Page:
On Valuing What is Fittin, The Guidang Chapter of the Lushi Chunqiu and Solving Moral Problems

  • James Sellmann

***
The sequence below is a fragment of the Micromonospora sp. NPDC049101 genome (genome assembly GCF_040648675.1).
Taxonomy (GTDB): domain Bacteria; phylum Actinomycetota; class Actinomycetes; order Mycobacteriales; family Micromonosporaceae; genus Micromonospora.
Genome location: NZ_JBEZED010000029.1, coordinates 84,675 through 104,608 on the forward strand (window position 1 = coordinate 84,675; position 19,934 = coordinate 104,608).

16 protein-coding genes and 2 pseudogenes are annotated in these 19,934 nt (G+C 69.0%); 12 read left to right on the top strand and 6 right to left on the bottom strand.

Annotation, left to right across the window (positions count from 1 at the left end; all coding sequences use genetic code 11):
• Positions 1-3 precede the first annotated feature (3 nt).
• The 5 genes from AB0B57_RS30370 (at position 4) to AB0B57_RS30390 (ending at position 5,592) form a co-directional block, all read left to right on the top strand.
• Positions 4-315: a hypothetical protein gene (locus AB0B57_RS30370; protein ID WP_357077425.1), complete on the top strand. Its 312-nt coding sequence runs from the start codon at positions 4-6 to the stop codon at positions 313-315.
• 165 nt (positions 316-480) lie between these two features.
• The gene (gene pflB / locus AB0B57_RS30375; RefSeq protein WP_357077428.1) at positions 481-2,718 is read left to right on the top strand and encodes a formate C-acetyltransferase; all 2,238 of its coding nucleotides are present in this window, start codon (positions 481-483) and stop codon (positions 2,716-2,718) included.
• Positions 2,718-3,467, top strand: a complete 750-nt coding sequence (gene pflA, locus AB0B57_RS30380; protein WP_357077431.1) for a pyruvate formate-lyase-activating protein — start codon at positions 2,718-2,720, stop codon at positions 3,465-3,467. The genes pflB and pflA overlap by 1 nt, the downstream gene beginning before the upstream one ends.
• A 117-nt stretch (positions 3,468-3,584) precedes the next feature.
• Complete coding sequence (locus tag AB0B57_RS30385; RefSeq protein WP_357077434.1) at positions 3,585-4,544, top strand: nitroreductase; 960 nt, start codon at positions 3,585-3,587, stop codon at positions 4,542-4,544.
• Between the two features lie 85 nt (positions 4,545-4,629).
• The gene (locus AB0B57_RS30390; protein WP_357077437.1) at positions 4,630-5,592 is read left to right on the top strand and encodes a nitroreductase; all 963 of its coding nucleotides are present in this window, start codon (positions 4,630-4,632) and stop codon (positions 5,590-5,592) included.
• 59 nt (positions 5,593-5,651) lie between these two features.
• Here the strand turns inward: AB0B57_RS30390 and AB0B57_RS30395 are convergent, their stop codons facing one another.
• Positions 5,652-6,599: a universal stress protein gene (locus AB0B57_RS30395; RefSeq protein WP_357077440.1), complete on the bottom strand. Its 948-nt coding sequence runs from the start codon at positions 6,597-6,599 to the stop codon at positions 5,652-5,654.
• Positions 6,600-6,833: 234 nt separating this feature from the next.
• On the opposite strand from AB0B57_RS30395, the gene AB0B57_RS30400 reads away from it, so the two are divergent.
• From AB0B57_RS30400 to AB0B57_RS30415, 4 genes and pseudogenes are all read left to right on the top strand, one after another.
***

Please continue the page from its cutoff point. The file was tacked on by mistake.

Are there material and moral connections between wealth and moral values? Do people require a certain level of material well-being to be moral? Can people choose freely to abide by moral values when their physical or material well-being are in jeopardy? Can people be expected to follow moral values when their self-interests would be advanced by not adhering to moral values? Does technology create impersonal relationships that make immoral acts easier to perform? Can ethical reasoning be taught? This paper explores insights from ancient China, especially the Lüshi Chunqiu, to argue that moral education is an ongoing developmental process that people must constantly cultivate to value the appropriate moral action for the particular context at hand. Some contemporary approaches to the importance of teaching ethical problem solving will be reviewed.